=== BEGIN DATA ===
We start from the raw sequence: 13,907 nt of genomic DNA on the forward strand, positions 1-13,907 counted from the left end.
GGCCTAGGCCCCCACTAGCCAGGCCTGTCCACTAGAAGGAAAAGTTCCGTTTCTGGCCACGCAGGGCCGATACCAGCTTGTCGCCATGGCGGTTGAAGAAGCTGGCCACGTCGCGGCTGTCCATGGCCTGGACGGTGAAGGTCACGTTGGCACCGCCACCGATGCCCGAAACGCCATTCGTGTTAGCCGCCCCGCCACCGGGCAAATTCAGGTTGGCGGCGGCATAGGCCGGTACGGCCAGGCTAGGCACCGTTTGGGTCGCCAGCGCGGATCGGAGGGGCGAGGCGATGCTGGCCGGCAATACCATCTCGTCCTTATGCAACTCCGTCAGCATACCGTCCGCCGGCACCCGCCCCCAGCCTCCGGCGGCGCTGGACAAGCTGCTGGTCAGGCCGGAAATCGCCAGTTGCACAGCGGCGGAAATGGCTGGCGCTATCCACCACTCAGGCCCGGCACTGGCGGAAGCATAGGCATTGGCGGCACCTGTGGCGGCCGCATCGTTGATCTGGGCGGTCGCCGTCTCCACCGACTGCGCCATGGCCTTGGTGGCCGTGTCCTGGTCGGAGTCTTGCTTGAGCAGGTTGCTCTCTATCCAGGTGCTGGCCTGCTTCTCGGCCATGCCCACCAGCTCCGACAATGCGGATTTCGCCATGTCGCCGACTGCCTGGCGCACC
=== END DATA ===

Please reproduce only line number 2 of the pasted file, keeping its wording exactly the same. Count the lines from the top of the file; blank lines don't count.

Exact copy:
GGCCTAGGCCCCCACTAGCCAGGCCTGTCCACTAGAAGGAAAAGTTCCGTTTCTGGCCACGCAGGGCCGATACCAGCTTGTCGCCATGGCGGTTGAAGAAGCTGGCCACGTCGCGGCTGTCCATGGCCTGGACGGTGAAGGTCACGTTGGCACCGCCACCGATGCCCGAAACGCCATTCGTGTTAGCCGCCCCGCCACCGGGCAAATTCAGGTTGGCGGCGGCATAGGCCGGTACGGCCAGGCTAGGCACCGTTTGGGTCGCCAGCGCGGATCGGAGGGGCGAGGCGATGCTGGCCGGCAATACCATCTCGTCCTTATGCAACTCCGTCAGCATACCGTCCGCCGGCACCCGCCCCCAGCCTCCGGCGGCGCTGGACAAGCTGCTGGTCAGGCCGGAAATCGCCAGTTGCACAGCGGCGGAAATGGCTGGCGCTATCCACCACTCAGGCCCGGCACTGGCGGAAGCATAGGCATTGGCGGCACCTGTGGCGGCCGCATCGTTGATCTGGGCGGTCGCCGTCTCCACCGACTGCGCCATGGCCTTGGTGGCCGTGTCCTGGTCGGAGTCTTGCTTGAGCAGGTTGCTCTCTATCCAGGTGCTGGCCTGCTTCTCGGCCATGCCCACCAGCTCCGACAATGCGGATTTCGCCATGTCGCCGACTGCCTGGCGCACC